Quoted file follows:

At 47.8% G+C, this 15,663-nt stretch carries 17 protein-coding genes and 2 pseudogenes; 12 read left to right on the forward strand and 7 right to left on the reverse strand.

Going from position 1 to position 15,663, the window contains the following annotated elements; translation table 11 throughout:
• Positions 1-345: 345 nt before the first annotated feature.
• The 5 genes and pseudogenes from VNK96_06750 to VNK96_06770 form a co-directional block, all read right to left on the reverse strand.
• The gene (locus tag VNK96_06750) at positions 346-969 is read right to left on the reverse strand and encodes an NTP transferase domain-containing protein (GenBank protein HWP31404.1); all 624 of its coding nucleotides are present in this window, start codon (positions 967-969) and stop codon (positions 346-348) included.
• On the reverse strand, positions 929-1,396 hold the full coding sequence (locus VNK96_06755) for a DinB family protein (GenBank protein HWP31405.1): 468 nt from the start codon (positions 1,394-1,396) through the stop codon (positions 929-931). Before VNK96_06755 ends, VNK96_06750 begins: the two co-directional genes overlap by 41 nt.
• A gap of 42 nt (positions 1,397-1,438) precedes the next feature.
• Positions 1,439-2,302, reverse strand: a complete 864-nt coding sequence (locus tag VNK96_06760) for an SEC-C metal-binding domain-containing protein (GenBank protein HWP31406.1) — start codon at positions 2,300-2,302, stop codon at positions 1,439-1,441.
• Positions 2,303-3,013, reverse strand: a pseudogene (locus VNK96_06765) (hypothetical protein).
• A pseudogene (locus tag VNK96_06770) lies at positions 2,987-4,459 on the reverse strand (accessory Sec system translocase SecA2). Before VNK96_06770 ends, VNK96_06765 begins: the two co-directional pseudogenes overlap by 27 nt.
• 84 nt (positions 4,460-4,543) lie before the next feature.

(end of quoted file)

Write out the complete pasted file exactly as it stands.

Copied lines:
At 47.8% G+C, this 15,663-nt stretch carries 17 protein-coding genes and 2 pseudogenes; 12 read left to right on the forward strand and 7 right to left on the reverse strand.

Going from position 1 to position 15,663, the window contains the following annotated elements; translation table 11 throughout:
• Positions 1-345: 345 nt before the first annotated feature.
• The 5 genes and pseudogenes from VNK96_06750 to VNK96_06770 form a co-directional block, all read right to left on the reverse strand.
• The gene (locus tag VNK96_06750) at positions 346-969 is read right to left on the reverse strand and encodes an NTP transferase domain-containing protein (GenBank protein HWP31404.1); all 624 of its coding nucleotides are present in this window, start codon (positions 967-969) and stop codon (positions 346-348) included.
• On the reverse strand, positions 929-1,396 hold the full coding sequence (locus VNK96_06755) for a DinB family protein (GenBank protein HWP31405.1): 468 nt from the start codon (positions 1,394-1,396) through the stop codon (positions 929-931). Before VNK96_06755 ends, VNK96_06750 begins: the two co-directional genes overlap by 41 nt.
• A gap of 42 nt (positions 1,397-1,438) precedes the next feature.
• Positions 1,439-2,302, reverse strand: a complete 864-nt coding sequence (locus tag VNK96_06760) for an SEC-C metal-binding domain-containing protein (GenBank protein HWP31406.1) — start codon at positions 2,300-2,302, stop codon at positions 1,439-1,441.
• Positions 2,303-3,013, reverse strand: a pseudogene (locus VNK96_06765) (hypothetical protein).
• A pseudogene (locus tag VNK96_06770) lies at positions 2,987-4,459 on the reverse strand (accessory Sec system translocase SecA2). Before VNK96_06770 ends, VNK96_06765 begins: the two co-directional pseudogenes overlap by 27 nt.
• 84 nt (positions 4,460-4,543) lie before the next feature.